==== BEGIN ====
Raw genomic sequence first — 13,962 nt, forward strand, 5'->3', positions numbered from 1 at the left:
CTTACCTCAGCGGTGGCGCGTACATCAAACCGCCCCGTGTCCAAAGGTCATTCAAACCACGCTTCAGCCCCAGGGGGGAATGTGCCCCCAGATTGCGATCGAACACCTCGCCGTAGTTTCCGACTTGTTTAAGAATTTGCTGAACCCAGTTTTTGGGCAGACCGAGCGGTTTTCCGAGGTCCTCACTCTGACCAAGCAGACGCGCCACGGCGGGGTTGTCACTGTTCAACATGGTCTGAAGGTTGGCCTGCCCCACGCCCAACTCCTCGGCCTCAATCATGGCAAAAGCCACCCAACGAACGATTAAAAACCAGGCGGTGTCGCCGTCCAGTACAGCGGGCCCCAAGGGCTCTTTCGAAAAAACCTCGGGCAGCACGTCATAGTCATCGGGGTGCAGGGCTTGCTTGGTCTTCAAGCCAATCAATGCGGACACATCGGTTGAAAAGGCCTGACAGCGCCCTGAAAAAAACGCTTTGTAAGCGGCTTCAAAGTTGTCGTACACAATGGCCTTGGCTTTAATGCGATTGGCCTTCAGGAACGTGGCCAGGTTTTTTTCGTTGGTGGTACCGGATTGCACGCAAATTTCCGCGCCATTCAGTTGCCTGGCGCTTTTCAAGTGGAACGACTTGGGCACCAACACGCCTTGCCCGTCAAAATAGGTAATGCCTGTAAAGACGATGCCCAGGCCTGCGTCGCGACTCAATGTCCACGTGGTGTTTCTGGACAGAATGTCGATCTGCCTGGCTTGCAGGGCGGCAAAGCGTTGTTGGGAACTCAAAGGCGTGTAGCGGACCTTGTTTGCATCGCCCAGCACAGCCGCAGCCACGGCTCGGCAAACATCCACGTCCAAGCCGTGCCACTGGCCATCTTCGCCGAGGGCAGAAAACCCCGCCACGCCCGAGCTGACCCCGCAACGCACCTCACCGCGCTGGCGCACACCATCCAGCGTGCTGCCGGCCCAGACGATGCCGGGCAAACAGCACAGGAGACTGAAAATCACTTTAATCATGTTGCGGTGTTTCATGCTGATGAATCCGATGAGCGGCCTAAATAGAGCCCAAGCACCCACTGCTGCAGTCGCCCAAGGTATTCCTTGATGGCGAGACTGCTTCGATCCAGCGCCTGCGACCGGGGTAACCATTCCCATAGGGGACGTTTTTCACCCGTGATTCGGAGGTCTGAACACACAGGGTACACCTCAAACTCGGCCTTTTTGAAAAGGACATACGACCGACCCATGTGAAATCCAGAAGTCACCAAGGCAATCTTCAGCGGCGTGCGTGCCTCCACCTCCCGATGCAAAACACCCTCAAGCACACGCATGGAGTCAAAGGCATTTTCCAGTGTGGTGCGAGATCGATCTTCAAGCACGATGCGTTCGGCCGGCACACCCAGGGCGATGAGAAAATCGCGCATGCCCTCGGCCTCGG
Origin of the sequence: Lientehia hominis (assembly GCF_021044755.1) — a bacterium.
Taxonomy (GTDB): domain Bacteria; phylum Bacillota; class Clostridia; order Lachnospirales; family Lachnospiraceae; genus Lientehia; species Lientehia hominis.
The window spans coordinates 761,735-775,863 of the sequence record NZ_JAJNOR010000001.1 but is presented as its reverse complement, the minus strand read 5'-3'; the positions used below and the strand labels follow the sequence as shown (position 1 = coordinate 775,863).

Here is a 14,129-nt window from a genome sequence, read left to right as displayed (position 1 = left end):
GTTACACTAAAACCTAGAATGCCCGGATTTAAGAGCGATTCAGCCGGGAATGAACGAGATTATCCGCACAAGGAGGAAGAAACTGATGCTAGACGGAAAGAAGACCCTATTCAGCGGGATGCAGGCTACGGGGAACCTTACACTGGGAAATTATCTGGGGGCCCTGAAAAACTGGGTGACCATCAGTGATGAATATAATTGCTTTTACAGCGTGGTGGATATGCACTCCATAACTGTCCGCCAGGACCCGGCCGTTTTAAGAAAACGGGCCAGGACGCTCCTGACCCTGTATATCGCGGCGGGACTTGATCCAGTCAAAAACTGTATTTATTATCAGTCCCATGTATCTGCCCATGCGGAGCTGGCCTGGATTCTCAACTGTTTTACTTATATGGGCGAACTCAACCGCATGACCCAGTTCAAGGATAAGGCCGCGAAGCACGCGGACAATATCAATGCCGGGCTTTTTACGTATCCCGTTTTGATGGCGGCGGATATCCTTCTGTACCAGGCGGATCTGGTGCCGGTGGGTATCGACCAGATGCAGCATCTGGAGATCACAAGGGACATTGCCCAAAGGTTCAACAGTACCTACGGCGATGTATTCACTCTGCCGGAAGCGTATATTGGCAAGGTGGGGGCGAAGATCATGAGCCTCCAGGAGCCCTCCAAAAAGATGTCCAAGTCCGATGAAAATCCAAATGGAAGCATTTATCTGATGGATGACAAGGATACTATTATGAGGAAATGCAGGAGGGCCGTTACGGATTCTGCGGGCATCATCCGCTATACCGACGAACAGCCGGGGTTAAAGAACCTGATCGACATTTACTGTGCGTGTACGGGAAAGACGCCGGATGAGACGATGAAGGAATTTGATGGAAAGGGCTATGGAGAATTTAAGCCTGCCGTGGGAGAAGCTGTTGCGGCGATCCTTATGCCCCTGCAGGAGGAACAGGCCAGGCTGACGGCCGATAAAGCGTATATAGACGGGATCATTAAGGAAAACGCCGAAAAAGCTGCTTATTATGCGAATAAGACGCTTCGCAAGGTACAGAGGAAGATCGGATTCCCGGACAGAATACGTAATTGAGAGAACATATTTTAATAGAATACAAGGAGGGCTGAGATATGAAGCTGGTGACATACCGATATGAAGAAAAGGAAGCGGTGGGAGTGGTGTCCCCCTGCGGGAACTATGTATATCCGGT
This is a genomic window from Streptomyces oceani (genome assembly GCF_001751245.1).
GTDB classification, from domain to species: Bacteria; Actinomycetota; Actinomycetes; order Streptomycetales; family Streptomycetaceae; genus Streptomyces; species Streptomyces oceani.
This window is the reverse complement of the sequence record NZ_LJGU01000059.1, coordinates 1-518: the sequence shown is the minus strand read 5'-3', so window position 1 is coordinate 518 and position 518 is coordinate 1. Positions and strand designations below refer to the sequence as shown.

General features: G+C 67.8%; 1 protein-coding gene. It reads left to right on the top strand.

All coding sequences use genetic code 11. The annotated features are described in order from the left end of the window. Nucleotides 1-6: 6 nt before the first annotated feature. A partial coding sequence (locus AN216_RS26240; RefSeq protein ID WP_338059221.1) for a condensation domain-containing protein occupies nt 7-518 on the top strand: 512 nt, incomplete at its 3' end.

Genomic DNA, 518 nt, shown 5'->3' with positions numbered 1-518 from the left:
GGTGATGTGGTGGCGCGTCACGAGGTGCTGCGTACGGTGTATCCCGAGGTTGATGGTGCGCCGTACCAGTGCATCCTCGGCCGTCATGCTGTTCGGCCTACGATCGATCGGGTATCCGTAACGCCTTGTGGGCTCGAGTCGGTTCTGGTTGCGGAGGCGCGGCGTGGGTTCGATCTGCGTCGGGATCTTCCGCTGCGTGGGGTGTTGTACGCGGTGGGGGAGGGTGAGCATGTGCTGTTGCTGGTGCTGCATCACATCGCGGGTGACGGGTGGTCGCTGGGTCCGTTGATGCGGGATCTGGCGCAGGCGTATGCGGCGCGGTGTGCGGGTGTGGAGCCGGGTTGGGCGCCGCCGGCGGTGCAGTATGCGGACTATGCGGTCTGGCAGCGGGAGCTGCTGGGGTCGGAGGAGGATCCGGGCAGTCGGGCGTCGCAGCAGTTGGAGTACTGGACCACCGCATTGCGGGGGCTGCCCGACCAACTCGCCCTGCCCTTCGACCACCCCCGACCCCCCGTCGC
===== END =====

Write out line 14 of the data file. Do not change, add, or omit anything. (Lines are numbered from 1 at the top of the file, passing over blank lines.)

GGTGATGTGGTGGCGCGTCACGAGGTGCTGCGTACGGTGTATCCCGAGGTTGATGGTGCGCCGTACCAGTGCATCCTCGGCCGTCATGCTGTTCGGCCTACGATCGATCGGGTATCCGTAACGCCTTGTGGGCTCGAGTCGGTTCTGGTTGCGGAGGCGCGGCGTGGGTTCGATCTGCGTCGGGATCTTCCGCTGCGTGGGGTGTTGTACGCGGTGGGGGAGGGTGAGCATGTGCTGTTGCTGGTGCTGCATCACATCGCGGGTGACGGGTGGTCGCTGGGTCCGTTGATGCGGGATCTGGCGCAGGCGTATGCGGCGCGGTGTGCGGGTGTGGAGCCGGGTTGGGCGCCGCCGGCGGTGCAGTATGCGGACTATGCGGTCTGGCAGCGGGAGCTGCTGGGGTCGGAGGAGGATCCGGGCAGTCGGGCGTCGCAGCAGTTGGAGTACTGGACCACCGCATTGCGGGGGCTGCCCGACCAACTCGCCCTGCCCTTCGACCACCCCCGACCCCCCGTCGC